It’s late in the afternoon on a hot and humid Saturday, and we are hanging out in the patio on the second floor of a tough neighborhood in East Santo Domingo called Villa Duarte. As always, it’s great to see the family I lived with and to wrestle with my Dominican brothers, Josias now five, and Railyn who just turned eight. I can tell the boys are growing up even in the year that I’ve known them. I tell the boys that we should go up to the roof to enjoy the breeze that is making its way through the barrio and as I lean on the iron fence that surrounds the roof and I see a young woman transporting buckets and large bottles of water up to her third floor home, and I know that this is something to write home about.
I suppose that when you recognize something that doesn’t normally appear in your day to day life, this is a pretty good signal that some people back home would be equally interested in what you’re experiencing. However, something was different this time, being in this neighborhood and seeing people labor to carry water up three flights of stairs wasn’t all that unusual anymore, so why exactly was I compelled to describe a situation that had become commonplace to me?
Since I moved back to the DR in early February, I’ve tried to go see this family every couple of weeks and one thing that always sticks out to me when I go back to visit them is that when I pass through the main street entrance sometimes there are small rivers running through the gutters in the neighborhood. I say sometimes, because it’s not always that there are rivers that run when it’s sunny and hot outside.
River gutters mean that the neighborhood has water again, that the government temporarily fixed the problem of water supply, and that the neighborhood can enjoy running water for a few days, or sometimes, just for a day. People are out in the streets filling up buckets, or operating the water pumps to send water up to the roof where they keep large storage tanks filled with water. You can sense the excitement that the water has returned, and well, you can see it as the kids dance in the water in the street. I’ve written about this a bit in a previous post (The four-year-old Gene Kelly), and water in the barrio has been something wild and strange to me, certainly fitting for a blog post to write home about, but now it wasn’t exactly from the angle of a someone who just got off the plane.
Something has changed, the DR feels like home, and every time I sit down to write I feel like I’m writing about something less unusual to the people back home. My day to day reality has certainly shifted, and many of the strange quirky elements of the foreign culture have become real and normal to me. It’s not unusual to see young woman labor up three flights of stairs, it’s not strange, no, this is the reality of life here.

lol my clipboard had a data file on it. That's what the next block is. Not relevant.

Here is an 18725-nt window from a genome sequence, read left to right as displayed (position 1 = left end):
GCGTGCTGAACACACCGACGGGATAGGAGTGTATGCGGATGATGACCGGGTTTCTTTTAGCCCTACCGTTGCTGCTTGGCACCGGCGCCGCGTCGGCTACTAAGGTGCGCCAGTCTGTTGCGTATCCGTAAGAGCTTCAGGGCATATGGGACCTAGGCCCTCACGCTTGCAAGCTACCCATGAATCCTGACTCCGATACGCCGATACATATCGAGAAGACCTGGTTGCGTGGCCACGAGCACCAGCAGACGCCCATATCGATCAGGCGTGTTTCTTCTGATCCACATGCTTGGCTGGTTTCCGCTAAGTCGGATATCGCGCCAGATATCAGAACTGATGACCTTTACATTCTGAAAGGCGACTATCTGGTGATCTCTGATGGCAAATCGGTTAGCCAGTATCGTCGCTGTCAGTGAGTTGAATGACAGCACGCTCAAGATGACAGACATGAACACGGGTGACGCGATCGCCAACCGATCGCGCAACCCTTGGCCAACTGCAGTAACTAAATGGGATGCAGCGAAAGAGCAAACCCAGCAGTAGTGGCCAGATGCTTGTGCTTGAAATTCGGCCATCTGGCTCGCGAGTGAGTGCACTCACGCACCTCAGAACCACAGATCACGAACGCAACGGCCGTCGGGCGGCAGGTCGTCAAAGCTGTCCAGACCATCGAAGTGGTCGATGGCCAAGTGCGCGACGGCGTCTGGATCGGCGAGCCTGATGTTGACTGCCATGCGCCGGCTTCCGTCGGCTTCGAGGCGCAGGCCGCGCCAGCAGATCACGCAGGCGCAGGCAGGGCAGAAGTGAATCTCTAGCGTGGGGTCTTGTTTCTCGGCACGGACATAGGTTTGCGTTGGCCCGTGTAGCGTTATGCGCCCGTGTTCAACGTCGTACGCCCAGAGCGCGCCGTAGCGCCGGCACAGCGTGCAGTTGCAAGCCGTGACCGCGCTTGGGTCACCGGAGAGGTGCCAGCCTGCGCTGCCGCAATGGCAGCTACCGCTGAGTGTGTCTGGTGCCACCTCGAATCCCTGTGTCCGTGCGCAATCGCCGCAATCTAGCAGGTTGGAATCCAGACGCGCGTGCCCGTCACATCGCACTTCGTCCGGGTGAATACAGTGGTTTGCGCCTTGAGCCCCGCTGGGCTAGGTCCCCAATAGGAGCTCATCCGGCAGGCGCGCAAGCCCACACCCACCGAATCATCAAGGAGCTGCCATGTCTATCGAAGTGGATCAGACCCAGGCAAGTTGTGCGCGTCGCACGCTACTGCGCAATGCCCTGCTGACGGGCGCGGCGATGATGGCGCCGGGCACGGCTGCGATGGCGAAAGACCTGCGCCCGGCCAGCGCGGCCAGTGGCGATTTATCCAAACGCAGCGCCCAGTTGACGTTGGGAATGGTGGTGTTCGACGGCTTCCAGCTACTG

I’m struck by this point in my realization that my processing of information, of sights and sounds and experiences has changed. It’s not as new, and it’s certainly not as jarring and shaking to the senses as the arrival and accustomization period when you move somewhere new.
So as I’m standing there looking out into the barrio, I’ve realized that the “newness” has faded when I see her struggle to get the last bottle of water up the stairs. I lived in this barrio, I know what it’s like, I’ve been without water for a few days, and I’ve lived like the locals lived. I think I’ve recognized that when I chose to write home about things in the past year and a half, it has been with a sense of a badge of achievement, an accomplishment, a wild and new thing conquered and realized in the pursuit of adventure. But now, the novelty has worn off, and a question lingers, was their compassion in my initial observation? Or just something interesting to write home about?
Now, the reality sinks in. I’m starting to see the reality for what it is. The terrible infrastructure that prevents thousands of families from receiving the most basic necessity on a daily basis is a daily struggle, a daily, exhausting labor, a painful reality for this neighborhood and hundreds of thousands throughout the island. No one here writes home about this with the perspective of a traveler or “seeing how the indigenous people live.” It’s not strange for them, no, it’s just a harsh reality; it’s simply a consistent frustration that only occasionally water runs through the gutters signaling the arrival of the opportunity to bring water home to the family. And when it finally arrives, you have to carry it up three flights of stairs for your family, because that’s just what you have to do. It’s nothing special, it just is.
I started carrying my 5 gallon water bottle up the stairs to my apartment to see what it felt like. Three flights is hard, but certainly not something to write home about.